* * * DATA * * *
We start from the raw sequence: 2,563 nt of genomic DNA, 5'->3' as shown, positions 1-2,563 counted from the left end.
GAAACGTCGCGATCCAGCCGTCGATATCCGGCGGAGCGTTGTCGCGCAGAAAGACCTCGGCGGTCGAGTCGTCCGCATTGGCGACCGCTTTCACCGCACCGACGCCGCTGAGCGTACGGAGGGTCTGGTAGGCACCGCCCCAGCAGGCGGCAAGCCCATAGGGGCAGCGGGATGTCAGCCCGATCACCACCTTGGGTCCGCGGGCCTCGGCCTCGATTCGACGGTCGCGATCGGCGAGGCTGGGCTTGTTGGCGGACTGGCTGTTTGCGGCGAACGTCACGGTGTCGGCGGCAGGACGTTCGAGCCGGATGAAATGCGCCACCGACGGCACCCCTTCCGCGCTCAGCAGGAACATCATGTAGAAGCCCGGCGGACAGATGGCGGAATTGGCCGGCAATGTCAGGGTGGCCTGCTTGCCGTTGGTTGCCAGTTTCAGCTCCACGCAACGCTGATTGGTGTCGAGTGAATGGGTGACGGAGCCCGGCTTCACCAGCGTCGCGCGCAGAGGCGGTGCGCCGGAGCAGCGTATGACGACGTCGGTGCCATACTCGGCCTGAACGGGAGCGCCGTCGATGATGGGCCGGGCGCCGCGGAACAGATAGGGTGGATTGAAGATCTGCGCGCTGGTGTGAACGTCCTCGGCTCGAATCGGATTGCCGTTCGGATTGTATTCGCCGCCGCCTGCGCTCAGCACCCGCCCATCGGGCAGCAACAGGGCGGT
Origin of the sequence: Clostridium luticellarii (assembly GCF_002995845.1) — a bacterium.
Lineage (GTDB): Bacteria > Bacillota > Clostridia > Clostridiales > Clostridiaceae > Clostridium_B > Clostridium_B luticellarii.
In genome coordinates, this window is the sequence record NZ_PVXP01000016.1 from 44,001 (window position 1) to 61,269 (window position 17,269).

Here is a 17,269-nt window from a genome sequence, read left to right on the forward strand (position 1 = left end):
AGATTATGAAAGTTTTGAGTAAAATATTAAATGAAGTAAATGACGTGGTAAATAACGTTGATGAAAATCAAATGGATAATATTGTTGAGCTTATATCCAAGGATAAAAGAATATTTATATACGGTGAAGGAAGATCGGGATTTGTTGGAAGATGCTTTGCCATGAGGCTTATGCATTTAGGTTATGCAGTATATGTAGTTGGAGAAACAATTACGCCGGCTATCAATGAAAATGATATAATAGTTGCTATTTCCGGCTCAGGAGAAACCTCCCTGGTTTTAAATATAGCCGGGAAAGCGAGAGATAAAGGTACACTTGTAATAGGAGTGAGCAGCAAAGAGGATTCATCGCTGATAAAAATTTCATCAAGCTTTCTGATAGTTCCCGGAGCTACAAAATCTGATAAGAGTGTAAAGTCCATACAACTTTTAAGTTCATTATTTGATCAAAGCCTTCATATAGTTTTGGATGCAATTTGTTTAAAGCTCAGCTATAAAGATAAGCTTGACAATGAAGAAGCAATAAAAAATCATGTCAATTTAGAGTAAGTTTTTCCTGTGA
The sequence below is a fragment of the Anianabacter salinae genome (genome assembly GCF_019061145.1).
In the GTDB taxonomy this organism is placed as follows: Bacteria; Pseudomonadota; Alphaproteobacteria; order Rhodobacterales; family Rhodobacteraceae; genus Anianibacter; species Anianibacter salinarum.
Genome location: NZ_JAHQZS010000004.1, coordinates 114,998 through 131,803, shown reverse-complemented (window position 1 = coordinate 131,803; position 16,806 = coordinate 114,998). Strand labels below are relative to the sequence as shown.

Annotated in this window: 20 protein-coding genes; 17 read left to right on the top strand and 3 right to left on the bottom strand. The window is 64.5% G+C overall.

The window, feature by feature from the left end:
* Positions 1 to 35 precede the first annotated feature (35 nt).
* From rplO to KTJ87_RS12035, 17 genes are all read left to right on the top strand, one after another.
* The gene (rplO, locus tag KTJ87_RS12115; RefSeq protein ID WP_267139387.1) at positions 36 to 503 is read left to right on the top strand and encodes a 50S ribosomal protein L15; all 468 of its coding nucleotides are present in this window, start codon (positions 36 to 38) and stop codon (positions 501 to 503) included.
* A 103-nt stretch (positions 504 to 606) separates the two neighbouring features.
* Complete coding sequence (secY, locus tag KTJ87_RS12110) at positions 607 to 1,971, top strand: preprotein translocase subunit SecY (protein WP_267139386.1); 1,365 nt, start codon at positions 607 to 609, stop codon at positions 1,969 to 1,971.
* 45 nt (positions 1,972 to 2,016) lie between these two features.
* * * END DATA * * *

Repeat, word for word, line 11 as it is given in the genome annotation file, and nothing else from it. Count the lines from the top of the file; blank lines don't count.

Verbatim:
Annotated in this window: 20 protein-coding genes; 17 read left to right on the top strand and 3 right to left on the bottom strand. The window is 64.5% G+C overall.